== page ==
Bad Christmas Gifts!!

[deleted account] ( 6 moms have responded )

Ok, I go through the trouble of setting up a wish list every year for my son's birthday and Christmas. I send an email to the aunts/uncles/grandparents with the link to the wish list on Amazon or Toys R Us. EVERY year multiple people on the list send my son something either
a) Age inappropriate
b) items not on the list
c) a different version of something that is on the list

I don't want to sound ungrateful, because my relatives really do a lot for my son. But this year no only did we get duplicates (because people don't buy off the list and then someone else buys the same gift), we also got dangerous toys, and toys that are inappropriate for our home (we have magnetic cabinet locks - we received a toy with magnets).
So now the generous gifts become a hassle because no one bothers to send along the gift receipts!
Would it be inappropriate for me to gently suggest to the family that they stick to the wish lists?


Angela - posted on 01/03/2011




I tend to stick with one of the cardinal rules my mother taught me: it's the thought that counts. Anything that's not age appropriate, put away. Anything that's a duplicate, try to return (Walmart is awesome for that. We've gotten duplicates and no receipts, and I just make sure it's something they carry, then return it for store credit). In terms of the whole magnet thing, yes, small parts like that aren't age-appropriate, but does your relative know that you have magnetic locks at home?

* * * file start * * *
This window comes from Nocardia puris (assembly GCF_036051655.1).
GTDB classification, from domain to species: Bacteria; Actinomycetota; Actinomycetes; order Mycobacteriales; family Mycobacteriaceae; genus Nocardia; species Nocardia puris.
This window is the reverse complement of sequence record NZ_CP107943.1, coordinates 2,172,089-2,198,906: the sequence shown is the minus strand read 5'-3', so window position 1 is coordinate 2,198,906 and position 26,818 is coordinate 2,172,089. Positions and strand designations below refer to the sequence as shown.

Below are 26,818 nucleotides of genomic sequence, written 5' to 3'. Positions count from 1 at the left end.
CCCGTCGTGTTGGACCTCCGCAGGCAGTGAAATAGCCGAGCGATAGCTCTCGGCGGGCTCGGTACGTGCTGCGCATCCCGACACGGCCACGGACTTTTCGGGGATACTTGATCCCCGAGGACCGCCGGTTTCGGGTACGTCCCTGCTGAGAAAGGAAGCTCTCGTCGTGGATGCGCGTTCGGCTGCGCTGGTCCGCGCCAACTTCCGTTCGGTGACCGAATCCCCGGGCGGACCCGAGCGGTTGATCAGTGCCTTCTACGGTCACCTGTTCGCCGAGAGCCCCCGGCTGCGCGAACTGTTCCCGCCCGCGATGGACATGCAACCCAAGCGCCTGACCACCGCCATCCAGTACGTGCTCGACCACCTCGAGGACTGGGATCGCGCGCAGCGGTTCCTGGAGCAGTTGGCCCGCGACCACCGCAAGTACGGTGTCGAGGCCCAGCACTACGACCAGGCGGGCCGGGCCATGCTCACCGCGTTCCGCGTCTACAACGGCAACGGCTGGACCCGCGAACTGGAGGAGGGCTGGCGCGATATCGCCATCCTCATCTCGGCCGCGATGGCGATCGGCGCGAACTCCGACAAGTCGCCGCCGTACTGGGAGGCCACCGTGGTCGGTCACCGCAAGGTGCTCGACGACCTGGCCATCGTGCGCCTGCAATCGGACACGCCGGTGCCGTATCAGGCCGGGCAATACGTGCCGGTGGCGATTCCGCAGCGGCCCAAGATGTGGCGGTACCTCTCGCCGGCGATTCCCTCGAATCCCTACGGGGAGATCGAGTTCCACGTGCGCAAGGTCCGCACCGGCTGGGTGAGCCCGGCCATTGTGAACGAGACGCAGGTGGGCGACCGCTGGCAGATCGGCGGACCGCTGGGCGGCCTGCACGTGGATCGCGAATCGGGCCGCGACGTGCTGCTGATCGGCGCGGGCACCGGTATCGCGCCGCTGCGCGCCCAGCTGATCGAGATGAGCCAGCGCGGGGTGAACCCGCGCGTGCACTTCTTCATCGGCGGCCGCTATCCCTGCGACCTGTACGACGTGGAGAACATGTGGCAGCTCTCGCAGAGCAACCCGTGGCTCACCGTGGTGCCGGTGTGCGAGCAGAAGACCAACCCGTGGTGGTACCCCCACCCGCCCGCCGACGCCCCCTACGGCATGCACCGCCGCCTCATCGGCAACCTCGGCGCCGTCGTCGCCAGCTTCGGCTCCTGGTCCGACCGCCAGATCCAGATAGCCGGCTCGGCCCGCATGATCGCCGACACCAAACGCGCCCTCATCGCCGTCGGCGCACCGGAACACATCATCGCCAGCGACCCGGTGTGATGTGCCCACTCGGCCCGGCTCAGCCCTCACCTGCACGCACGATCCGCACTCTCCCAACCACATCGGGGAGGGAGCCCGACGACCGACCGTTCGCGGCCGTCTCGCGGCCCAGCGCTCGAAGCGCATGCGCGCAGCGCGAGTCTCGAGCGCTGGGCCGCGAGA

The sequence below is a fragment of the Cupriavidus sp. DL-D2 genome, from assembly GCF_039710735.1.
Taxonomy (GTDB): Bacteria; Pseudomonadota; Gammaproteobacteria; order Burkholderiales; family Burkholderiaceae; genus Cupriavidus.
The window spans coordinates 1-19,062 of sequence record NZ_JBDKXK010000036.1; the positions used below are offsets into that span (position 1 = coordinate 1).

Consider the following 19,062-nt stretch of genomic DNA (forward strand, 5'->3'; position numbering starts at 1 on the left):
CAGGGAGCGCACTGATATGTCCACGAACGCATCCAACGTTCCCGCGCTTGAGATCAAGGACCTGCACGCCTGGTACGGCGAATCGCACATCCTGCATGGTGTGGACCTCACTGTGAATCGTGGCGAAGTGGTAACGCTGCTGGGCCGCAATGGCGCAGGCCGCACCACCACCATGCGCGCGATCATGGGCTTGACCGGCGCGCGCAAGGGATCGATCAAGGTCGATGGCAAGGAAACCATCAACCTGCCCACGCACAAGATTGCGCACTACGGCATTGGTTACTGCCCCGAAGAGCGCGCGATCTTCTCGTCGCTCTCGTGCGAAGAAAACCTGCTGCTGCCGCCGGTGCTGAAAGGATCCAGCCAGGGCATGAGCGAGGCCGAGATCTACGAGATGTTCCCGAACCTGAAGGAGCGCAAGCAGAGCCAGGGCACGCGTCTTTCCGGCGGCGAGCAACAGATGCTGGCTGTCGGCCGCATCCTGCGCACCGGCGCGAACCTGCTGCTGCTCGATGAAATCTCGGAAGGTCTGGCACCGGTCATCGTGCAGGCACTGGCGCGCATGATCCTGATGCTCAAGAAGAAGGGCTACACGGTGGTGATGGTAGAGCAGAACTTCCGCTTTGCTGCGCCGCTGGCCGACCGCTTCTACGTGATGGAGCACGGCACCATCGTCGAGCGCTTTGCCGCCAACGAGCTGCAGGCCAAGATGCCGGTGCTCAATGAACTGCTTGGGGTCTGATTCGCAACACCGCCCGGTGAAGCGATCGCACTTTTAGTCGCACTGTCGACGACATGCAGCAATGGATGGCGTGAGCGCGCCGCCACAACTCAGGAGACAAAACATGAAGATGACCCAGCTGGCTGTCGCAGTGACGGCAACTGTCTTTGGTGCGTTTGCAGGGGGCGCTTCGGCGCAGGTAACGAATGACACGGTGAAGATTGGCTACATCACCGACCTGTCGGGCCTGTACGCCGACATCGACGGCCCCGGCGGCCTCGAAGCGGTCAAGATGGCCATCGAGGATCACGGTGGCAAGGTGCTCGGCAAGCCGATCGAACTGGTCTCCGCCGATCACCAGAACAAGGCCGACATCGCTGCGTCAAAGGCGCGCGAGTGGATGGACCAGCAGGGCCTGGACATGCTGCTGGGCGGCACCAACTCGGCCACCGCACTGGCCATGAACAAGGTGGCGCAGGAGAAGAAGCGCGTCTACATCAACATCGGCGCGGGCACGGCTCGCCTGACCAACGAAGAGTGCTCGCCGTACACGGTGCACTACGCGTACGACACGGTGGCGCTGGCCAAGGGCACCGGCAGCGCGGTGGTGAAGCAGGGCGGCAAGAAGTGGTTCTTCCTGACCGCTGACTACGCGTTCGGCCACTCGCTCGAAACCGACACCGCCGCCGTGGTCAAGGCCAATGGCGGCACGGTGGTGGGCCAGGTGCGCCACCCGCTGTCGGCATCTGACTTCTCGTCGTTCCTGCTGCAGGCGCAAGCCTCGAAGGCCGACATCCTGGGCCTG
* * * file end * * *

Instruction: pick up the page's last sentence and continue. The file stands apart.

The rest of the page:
My 2 year-old daughter received several Christmas gifts that are totally inappropriate (a bubble wand; that was fun telling her she couldn't play with it; scissors in a craft box my IL's made for her) or that we didn't need (a jewelry box since she already has one). I put the scissors away until she's older and have the jewlery box on the shelf in her room and am thankful that my family is kind enough to think of my kids and give them gifts on special occasions, because they certainly don't need to.


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Lauren - posted on 01/13/2011




I think the best thing to do is buy the toys you want for them and ask others to put money in a college fund as a gift. That way, you are getting the toys you want for them and saving for their education. We always get random toys that are not appropriate for the boys and let's be honest, how many toys do they really need? I thought this idea was great because our families really feel like they are doing something great for the boys and we get the toys we want.

Christy - posted on 01/06/2011




I think Sally has a good point here. Your child is receiving gifts from others and they may not be what you want your child to get, whether age inappropriate, dangerous, etc. They aren't buying these things to harm your child. If it's an issue and you bring it up, they may see you as ungrateful, even if that's not your intention at all. Just put the toys away for when he is older. In the grand scheme of things, all toys are dangerous. I HATE my son's tricycle, but I put a helmet on him and let him play on it under my watch (he's 3 1/2).